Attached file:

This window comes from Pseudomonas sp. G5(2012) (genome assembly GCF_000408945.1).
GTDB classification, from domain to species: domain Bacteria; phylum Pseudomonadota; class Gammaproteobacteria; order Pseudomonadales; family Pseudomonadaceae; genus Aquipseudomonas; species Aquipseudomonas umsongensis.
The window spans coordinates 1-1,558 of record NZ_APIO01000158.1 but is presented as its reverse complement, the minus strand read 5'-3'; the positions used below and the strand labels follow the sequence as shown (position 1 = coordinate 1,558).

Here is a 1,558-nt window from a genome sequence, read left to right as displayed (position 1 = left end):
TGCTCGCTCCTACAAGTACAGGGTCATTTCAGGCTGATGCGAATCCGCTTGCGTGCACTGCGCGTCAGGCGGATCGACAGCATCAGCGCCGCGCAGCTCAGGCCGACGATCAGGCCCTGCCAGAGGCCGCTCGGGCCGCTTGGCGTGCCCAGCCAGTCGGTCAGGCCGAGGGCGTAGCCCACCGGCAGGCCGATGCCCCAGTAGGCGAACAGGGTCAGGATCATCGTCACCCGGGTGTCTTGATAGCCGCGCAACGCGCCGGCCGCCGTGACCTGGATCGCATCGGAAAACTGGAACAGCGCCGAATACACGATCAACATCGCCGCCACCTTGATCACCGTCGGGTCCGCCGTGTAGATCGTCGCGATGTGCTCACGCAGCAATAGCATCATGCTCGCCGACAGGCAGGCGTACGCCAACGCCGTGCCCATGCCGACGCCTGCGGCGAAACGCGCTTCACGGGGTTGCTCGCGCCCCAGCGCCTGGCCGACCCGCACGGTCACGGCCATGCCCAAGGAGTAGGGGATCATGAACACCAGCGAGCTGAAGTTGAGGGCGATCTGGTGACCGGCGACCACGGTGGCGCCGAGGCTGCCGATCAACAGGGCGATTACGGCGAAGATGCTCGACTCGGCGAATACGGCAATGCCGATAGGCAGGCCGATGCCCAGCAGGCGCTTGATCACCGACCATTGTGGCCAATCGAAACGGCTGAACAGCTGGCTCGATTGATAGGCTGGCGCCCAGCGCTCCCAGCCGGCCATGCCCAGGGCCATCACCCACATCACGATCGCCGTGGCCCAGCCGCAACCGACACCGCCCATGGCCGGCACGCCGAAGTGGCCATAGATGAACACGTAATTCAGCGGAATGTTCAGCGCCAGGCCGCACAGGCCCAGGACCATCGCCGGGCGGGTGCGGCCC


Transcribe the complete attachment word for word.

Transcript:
This window comes from Pseudomonas sp. G5(2012) (genome assembly GCF_000408945.1).
GTDB classification, from domain to species: domain Bacteria; phylum Pseudomonadota; class Gammaproteobacteria; order Pseudomonadales; family Pseudomonadaceae; genus Aquipseudomonas; species Aquipseudomonas umsongensis.
The window spans coordinates 1-1,558 of record NZ_APIO01000158.1 but is presented as its reverse complement, the minus strand read 5'-3'; the positions used below and the strand labels follow the sequence as shown (position 1 = coordinate 1,558).

Here is a 1,558-nt window from a genome sequence, read left to right as displayed (position 1 = left end):
TGCTCGCTCCTACAAGTACAGGGTCATTTCAGGCTGATGCGAATCCGCTTGCGTGCACTGCGCGTCAGGCGGATCGACAGCATCAGCGCCGCGCAGCTCAGGCCGACGATCAGGCCCTGCCAGAGGCCGCTCGGGCCGCTTGGCGTGCCCAGCCAGTCGGTCAGGCCGAGGGCGTAGCCCACCGGCAGGCCGATGCCCCAGTAGGCGAACAGGGTCAGGATCATCGTCACCCGGGTGTCTTGATAGCCGCGCAACGCGCCGGCCGCCGTGACCTGGATCGCATCGGAAAACTGGAACAGCGCCGAATACACGATCAACATCGCCGCCACCTTGATCACCGTCGGGTCCGCCGTGTAGATCGTCGCGATGTGCTCACGCAGCAATAGCATCATGCTCGCCGACAGGCAGGCGTACGCCAACGCCGTGCCCATGCCGACGCCTGCGGCGAAACGCGCTTCACGGGGTTGCTCGCGCCCCAGCGCCTGGCCGACCCGCACGGTCACGGCCATGCCCAAGGAGTAGGGGATCATGAACACCAGCGAGCTGAAGTTGAGGGCGATCTGGTGACCGGCGACCACGGTGGCGCCGAGGCTGCCGATCAACAGGGCGATTACGGCGAAGATGCTCGACTCGGCGAATACGGCAATGCCGATAGGCAGGCCGATGCCCAGCAGGCGCTTGATCACCGACCATTGTGGCCAATCGAAACGGCTGAACAGCTGGCTCGATTGATAGGCTGGCGCCCAGCGCTCCCAGCCGGCCATGCCCAGGGCCATCACCCACATCACGATCGCCGTGGCCCAGCCGCAACCGACACCGCCCATGGCCGGCACGCCGAAGTGGCCATAGATGAACACGTAATTCAGCGGAATGTTCAGCGCCAGGCCGCACAGGCCCAGGACCATCGCCGGGCGGGTGCGGCCC